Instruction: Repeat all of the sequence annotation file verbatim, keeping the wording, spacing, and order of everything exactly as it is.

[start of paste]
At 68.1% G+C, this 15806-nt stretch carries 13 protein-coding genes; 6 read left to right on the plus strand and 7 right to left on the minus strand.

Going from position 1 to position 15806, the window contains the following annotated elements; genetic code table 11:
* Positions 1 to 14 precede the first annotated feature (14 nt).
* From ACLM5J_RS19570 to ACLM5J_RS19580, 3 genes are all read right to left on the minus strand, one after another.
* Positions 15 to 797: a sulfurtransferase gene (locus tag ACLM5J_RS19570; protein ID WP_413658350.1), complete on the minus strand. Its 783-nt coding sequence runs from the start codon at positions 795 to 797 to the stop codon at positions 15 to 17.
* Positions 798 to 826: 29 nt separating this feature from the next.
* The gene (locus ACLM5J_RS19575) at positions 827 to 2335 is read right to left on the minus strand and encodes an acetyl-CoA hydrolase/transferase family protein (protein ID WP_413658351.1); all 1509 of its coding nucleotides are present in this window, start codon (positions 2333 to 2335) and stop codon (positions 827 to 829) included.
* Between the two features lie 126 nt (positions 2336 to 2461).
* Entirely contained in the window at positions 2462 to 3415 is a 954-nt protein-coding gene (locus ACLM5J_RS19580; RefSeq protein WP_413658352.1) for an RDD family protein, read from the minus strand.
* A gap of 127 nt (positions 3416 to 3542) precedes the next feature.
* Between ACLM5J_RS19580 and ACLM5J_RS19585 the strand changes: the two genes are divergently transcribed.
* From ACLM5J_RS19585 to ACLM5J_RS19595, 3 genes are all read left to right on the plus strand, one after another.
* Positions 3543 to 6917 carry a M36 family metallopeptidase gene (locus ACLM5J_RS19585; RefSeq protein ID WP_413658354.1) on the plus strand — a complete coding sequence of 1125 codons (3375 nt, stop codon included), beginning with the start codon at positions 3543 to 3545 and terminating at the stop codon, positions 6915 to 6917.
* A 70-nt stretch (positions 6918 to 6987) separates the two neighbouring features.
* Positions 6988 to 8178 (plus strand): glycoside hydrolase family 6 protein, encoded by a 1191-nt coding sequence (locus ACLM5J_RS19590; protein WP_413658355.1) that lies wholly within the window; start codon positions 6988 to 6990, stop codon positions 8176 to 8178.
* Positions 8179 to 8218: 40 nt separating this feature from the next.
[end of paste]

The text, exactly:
At 68.1% G+C, this 15806-nt stretch carries 13 protein-coding genes; 6 read left to right on the plus strand and 7 right to left on the minus strand.

Going from position 1 to position 15806, the window contains the following annotated elements; genetic code table 11:
* Positions 1 to 14 precede the first annotated feature (14 nt).
* From ACLM5J_RS19570 to ACLM5J_RS19580, 3 genes are all read right to left on the minus strand, one after another.
* Positions 15 to 797: a sulfurtransferase gene (locus tag ACLM5J_RS19570; protein ID WP_413658350.1), complete on the minus strand. Its 783-nt coding sequence runs from the start codon at positions 795 to 797 to the stop codon at positions 15 to 17.
* Positions 798 to 826: 29 nt separating this feature from the next.
* The gene (locus ACLM5J_RS19575) at positions 827 to 2335 is read right to left on the minus strand and encodes an acetyl-CoA hydrolase/transferase family protein (protein ID WP_413658351.1); all 1509 of its coding nucleotides are present in this window, start codon (positions 2333 to 2335) and stop codon (positions 827 to 829) included.
* Between the two features lie 126 nt (positions 2336 to 2461).
* Entirely contained in the window at positions 2462 to 3415 is a 954-nt protein-coding gene (locus ACLM5J_RS19580; RefSeq protein WP_413658352.1) for an RDD family protein, read from the minus strand.
* A gap of 127 nt (positions 3416 to 3542) precedes the next feature.
* Between ACLM5J_RS19580 and ACLM5J_RS19585 the strand changes: the two genes are divergently transcribed.
* From ACLM5J_RS19585 to ACLM5J_RS19595, 3 genes are all read left to right on the plus strand, one after another.
* Positions 3543 to 6917 carry a M36 family metallopeptidase gene (locus ACLM5J_RS19585; RefSeq protein ID WP_413658354.1) on the plus strand — a complete coding sequence of 1125 codons (3375 nt, stop codon included), beginning with the start codon at positions 3543 to 3545 and terminating at the stop codon, positions 6915 to 6917.
* A 70-nt stretch (positions 6918 to 6987) separates the two neighbouring features.
* Positions 6988 to 8178 (plus strand): glycoside hydrolase family 6 protein, encoded by a 1191-nt coding sequence (locus ACLM5J_RS19590; protein WP_413658355.1) that lies wholly within the window; start codon positions 6988 to 6990, stop codon positions 8176 to 8178.
* Positions 8179 to 8218: 40 nt separating this feature from the next.